The next time you hear people say they'll flee U.S. soil if so-and-so wins the presidential election, ask if they're familiar with the financial life of an expat.
Financial advisors say that, regardless of the reason a person wants to move abroad, it's important to know that laws, tax obligations and banking policies can add complications to your personal finance picture.
"Find out if you will be able to transact financially in the foreign jurisdiction you're looking at," said certified financial planner Kashif Ahmed, founder and president of American Private Wealth. "It's a very serious thing to consider before just picking up and leaving the country."
An estimated 8.7 million U.S. citizens already live abroad, scattered across more than 100 countries. For some of them, banking as an American has become more difficult since the U.S. government began relying on foreign financial institutions several years ago for help in its battle against money laundering and tax evasion.
"There are a lot of issues that Americans overseas face, and it isn't easy," said Marylouise Serrato, executive director of advocacy group American Citizens Abroad.
"We're trying to address some of [the complications] through regulatory change."
Specifically, Serrato's group is working to get changes made to the 2010 Foreign Account Tax Compliance Act.
Commonly called FATCA, it requires foreign financial institutions — banks, insurance companies, stock brokerages, hedge funds, trusts, etc. — to file formal reports about accounts held by American citizens, whether they live in the United States or abroad. The penalty for noncompliance is a 30 percent withholding on any U.S. investments held by the institution.
On top of the FATCA requirements, increased U.S. enforcement of existing know-your-client rules has led to higher compliance hurdles that some U.S. banks and brokerages have simply chosen not to face. Additionally, European regulation regarding some types of nonresident investments has chilled the mutual fund industry's interest in selling to Americans overseas.
The result has been a reduction both at home and abroad in banks willing to service accounts owned by a U.S. citizen.
"Banks are taking the logical defense: Is it worth it to us to maintain this client base when we have to make sure every one of them is compliant?" Serrato said.
While numbers of Americans affected are hard to come by, it's been enough to warrant attention from the Treasury Department, which met last year with Serrato's group to hear one solution to the reporting requirements.
The ACA supports modifying FATCA to allow a "same country exemption," which would exclude foreign accounts from reporting requirements if the account were held by a bank in the country where the person lives.
"Americans abroad might have an account that that the IRS considers offshore, but to the American it's not offshore, because they live where the account is held," Serrato explained.
She also said that, anecdotally, she's heard there's an uptick in talk among the group's members that their overseas mortgages are the latest thing to be affected by U.S. law.
In some countries, mortgages are renewable after a set time. And although the Treasury Department apparently has assured the international banking community that mortgages fall outside reporting requirements, some expats have faced mortgage cancellation at renewal.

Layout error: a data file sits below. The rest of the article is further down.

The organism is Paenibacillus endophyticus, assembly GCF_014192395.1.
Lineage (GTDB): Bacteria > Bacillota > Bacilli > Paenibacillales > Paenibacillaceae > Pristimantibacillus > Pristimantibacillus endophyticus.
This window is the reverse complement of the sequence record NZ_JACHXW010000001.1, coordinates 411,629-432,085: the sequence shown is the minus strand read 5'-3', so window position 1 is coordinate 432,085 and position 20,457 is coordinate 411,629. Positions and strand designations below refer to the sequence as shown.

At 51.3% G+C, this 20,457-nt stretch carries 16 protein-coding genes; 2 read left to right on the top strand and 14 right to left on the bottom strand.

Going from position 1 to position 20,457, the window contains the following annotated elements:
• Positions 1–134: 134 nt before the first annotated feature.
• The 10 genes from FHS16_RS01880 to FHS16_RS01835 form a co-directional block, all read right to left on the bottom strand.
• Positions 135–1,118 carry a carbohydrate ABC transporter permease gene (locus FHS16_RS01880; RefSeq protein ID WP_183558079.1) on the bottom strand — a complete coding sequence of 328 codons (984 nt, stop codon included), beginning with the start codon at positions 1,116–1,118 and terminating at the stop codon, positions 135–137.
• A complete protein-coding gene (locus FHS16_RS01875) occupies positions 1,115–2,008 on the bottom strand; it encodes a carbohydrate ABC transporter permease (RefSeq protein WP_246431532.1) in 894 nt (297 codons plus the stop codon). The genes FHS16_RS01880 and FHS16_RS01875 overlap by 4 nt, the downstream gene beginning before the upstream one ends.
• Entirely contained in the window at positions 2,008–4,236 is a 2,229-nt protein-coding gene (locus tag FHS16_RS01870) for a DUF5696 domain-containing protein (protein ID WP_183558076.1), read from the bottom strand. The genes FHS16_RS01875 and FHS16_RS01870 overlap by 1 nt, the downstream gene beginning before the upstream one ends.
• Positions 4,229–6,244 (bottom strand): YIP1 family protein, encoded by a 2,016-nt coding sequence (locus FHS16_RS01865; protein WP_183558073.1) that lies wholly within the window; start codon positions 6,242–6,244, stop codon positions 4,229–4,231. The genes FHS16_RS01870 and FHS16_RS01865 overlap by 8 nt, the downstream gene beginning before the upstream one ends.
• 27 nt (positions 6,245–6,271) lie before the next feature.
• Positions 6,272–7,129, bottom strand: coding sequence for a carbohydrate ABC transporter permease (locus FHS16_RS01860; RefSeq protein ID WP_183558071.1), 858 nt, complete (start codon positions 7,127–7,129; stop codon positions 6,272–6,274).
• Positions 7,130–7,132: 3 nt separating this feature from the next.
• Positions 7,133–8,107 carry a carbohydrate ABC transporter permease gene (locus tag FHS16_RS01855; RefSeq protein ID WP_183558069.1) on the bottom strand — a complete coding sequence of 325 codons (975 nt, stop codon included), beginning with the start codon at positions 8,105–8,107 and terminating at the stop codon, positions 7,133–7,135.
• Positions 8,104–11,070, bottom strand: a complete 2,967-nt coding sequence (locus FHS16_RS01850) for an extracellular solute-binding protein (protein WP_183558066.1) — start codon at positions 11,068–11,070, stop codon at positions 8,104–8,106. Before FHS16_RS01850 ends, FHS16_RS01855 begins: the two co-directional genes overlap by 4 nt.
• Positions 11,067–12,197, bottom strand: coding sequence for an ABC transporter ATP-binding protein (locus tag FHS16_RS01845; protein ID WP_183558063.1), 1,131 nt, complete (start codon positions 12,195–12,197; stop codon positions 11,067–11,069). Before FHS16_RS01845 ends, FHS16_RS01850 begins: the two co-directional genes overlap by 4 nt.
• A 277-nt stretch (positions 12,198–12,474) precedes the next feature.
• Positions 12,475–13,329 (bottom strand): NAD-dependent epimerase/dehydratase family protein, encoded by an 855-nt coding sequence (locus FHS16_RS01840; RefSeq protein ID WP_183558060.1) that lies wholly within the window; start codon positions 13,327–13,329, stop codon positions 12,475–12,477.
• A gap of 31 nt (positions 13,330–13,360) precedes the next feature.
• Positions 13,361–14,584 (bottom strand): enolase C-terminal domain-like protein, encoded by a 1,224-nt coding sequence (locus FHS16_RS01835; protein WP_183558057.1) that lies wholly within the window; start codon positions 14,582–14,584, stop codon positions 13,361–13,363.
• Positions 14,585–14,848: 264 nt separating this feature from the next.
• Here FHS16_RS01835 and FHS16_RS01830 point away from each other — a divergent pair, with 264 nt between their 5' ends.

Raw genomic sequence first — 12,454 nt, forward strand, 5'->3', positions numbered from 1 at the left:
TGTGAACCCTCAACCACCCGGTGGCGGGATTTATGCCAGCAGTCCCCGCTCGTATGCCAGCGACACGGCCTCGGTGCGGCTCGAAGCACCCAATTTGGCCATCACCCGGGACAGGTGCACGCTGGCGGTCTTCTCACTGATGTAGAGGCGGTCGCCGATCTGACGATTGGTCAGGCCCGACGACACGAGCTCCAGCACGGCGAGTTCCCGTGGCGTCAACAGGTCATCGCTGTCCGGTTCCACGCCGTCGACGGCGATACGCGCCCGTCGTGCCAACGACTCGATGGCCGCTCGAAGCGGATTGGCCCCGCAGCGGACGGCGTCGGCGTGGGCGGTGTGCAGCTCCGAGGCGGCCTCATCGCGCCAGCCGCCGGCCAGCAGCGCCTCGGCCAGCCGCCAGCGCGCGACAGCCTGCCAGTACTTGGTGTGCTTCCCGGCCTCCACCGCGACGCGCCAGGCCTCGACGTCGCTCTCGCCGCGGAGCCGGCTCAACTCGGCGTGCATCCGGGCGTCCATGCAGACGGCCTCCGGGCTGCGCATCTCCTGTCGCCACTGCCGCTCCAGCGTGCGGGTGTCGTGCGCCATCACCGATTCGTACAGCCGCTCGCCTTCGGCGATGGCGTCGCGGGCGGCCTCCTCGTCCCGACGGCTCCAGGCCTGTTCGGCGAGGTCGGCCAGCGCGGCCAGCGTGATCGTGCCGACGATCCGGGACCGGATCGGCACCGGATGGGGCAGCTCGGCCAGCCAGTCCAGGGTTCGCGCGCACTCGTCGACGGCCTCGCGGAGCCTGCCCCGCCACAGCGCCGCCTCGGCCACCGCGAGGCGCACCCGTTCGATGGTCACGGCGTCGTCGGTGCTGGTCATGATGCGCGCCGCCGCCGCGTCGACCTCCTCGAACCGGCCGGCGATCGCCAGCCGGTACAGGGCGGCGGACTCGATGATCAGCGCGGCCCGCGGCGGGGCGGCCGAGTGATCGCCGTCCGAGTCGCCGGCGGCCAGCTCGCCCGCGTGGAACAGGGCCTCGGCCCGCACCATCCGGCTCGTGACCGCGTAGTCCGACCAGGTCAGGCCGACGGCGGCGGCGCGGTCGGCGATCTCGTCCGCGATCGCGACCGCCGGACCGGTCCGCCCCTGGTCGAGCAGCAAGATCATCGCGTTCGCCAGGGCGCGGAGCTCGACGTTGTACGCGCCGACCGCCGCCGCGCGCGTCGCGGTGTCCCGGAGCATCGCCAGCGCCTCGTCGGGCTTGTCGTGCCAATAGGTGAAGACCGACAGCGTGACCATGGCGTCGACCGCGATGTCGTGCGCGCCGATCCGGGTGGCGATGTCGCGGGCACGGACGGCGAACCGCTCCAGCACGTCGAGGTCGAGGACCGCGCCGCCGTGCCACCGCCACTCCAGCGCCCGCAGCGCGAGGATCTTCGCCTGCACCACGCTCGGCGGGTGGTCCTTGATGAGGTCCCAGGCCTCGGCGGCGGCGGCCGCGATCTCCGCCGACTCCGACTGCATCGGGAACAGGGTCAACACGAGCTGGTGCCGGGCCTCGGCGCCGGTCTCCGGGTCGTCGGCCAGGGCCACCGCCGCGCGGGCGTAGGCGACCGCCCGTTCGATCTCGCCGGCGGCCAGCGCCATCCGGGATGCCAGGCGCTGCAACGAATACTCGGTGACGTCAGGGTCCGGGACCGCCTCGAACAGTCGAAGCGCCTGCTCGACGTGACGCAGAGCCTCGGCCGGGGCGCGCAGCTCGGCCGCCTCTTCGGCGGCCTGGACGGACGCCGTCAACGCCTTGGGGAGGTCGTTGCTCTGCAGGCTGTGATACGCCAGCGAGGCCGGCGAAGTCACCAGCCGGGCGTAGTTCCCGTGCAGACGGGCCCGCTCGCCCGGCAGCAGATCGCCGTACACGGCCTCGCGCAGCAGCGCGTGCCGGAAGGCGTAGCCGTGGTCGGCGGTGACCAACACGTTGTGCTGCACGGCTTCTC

"Because Treasury says mortgages aren't reportable, what we're seeing is only a fear issue," Serrato said. "Someone in the bank hierarchy has a fear that mortgages will somehow be included in reporting requirements."
FATCA also requires U.S. citizens with foreign financial assets above certain thresholds — depending on your tax filing status — to report those assets every year with your annual tax returns.
And then there's the Foreign Bank Account Report, or FBAR. Expats with foreign bank accounts whose assets reach more than $10,000 during the year must file an FBAR, whether they owe any taxes or not.
Instituted in the 1970s, FBAR requirements were routinely ignored and unenforced until more recently as part of the government's crackdown. "You are really reporting everything on one form or another," Serrato said.
To avoid the troubles with banking, some expats make sure they maintain a U.S. address. But if it's not genuine, your bank will close your account if they find out.
A better idea might be to find a financial institution that caters to military and government employees abroad. American Citizens Abroad is one group whose membership includes access to the State Department Federal Credit Union, Serrato said.
Aside from banking issues, another aspect of life as an American expat can't be avoided: filing U.S. taxes. The United States is the only developed country that requires its citizens to pay income taxes even when they live overseas.
And while tax treaties with many countries can reduce or eliminate your tax burden, failing to file an annual return will incur interest charges and late-payment penalties. State tax returns might also need to be filed, depending on the rules of your state.
Also, be aware that even some foreign retirement plans that are set up similarly to individual retirement accounts aren't recognized as tax-exempt by Uncle Sam.
Also check the tax treaty with your new country to avoid surprises, like discovering that your tax-sheltered 529 college savings plan in America is subject to taxes in a different country.
While finances are only one aspect of life overseas, experts say preparing beforehand can save you myriad headaches after you've left America.
"Sit down with your tax or financial advisors," Serrato said. "Understand your tax obligations for the jurisdiction and the United States, and make sure your advisors can explain everything you need to consider [about your investments] before you move overseas."
— By Sarah O'Brien, special to CNBC.com